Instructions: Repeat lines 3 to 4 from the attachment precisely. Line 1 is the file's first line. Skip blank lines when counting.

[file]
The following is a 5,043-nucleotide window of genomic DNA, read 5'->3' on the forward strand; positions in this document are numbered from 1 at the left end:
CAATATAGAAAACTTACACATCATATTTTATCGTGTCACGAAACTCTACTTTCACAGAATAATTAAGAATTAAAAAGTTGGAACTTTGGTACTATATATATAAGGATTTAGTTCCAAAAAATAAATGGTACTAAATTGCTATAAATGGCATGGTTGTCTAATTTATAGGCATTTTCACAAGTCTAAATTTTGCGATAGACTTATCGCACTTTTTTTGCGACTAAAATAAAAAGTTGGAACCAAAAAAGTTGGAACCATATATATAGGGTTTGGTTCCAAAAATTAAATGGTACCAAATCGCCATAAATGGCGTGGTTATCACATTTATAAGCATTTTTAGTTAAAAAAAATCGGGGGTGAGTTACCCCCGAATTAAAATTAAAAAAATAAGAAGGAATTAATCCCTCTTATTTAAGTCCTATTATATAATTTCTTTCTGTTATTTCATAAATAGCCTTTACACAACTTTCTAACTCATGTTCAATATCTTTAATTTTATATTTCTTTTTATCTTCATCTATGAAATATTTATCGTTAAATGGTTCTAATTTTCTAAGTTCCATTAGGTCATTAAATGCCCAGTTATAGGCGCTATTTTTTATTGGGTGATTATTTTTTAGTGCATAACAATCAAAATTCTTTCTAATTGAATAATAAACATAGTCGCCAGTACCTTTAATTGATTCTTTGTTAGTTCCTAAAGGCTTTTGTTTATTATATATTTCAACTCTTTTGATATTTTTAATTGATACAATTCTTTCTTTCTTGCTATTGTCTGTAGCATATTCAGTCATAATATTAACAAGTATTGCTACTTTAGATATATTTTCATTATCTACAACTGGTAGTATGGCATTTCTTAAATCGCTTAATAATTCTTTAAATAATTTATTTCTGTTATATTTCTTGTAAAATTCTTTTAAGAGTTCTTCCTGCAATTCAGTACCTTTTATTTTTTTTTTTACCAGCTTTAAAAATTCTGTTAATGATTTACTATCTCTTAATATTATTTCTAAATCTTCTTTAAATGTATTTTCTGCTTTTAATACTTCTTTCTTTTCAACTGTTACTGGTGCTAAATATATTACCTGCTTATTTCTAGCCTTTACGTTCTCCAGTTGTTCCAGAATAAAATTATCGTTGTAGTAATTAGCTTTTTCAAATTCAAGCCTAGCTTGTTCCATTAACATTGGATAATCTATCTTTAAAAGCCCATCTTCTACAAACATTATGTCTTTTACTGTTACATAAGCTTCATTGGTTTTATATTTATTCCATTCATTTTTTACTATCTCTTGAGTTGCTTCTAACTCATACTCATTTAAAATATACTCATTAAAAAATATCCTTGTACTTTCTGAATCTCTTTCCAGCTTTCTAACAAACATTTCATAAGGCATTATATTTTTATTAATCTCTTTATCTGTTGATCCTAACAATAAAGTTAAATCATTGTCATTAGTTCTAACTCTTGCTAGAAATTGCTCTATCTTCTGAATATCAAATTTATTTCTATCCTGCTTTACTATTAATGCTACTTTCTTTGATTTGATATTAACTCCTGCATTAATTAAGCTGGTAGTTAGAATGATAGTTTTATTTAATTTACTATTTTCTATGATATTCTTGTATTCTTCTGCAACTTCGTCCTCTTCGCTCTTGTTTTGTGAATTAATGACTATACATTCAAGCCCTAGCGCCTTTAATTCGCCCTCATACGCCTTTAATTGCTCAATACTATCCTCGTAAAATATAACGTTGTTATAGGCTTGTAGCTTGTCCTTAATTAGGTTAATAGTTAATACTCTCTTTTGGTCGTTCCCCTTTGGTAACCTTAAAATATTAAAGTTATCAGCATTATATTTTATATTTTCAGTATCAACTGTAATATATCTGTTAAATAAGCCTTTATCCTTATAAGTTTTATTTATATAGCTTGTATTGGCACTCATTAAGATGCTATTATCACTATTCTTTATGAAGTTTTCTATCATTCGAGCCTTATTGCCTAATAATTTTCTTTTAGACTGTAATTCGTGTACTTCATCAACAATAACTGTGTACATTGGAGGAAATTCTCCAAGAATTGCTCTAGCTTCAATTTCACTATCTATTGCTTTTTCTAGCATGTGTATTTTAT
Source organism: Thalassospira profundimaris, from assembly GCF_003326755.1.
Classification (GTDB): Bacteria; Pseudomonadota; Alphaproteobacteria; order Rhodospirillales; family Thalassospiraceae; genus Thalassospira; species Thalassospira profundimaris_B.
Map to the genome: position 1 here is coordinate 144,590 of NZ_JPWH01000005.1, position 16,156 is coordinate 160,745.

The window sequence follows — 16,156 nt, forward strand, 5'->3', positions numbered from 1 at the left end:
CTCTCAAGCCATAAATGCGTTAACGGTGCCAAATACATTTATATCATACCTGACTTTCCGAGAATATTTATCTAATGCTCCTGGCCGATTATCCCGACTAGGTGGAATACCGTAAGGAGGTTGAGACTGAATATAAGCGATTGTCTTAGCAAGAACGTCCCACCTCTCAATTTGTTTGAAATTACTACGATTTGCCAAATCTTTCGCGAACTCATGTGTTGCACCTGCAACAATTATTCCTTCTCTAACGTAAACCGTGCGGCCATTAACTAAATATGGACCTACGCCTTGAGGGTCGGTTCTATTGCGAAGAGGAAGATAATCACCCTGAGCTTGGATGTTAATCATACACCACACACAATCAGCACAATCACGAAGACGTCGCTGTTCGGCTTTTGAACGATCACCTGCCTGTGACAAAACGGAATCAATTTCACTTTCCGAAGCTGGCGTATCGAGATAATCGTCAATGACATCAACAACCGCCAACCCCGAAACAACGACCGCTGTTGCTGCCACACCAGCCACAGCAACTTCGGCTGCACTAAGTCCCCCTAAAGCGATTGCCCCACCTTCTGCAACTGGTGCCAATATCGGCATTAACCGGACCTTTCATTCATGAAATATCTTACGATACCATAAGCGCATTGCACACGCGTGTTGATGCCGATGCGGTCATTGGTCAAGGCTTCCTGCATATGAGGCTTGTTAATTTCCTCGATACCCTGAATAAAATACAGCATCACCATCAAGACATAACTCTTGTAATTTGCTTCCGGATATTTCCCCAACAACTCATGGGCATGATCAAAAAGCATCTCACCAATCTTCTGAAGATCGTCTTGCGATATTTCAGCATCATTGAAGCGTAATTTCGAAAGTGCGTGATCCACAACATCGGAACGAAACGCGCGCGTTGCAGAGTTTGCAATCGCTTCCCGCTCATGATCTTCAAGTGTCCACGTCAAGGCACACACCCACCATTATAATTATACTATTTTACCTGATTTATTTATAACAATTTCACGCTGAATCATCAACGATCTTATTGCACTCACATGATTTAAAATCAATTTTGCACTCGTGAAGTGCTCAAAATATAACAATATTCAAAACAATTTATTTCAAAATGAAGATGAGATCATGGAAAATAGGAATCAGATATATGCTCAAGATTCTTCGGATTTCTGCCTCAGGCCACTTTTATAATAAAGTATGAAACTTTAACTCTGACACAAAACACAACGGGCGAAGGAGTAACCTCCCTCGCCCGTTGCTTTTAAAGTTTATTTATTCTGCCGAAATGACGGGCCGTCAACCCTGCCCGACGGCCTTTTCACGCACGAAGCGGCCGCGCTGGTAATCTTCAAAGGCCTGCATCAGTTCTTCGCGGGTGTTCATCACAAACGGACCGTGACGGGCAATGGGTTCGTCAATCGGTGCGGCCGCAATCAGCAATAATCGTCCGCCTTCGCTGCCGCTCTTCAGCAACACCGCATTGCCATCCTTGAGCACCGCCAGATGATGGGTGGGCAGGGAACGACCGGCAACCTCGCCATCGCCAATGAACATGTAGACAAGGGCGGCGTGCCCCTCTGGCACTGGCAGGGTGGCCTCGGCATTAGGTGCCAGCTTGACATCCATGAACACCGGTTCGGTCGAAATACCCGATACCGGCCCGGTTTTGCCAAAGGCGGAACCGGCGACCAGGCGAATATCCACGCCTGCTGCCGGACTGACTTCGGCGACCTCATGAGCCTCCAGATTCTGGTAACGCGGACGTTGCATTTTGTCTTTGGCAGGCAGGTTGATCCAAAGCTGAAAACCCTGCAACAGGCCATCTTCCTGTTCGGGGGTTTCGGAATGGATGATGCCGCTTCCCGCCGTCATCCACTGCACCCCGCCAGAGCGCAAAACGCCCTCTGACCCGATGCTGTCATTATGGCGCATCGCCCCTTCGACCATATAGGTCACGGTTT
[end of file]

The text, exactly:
Source organism: Thalassospira profundimaris, from assembly GCF_003326755.1.
Classification (GTDB): Bacteria; Pseudomonadota; Alphaproteobacteria; order Rhodospirillales; family Thalassospiraceae; genus Thalassospira; species Thalassospira profundimaris_B.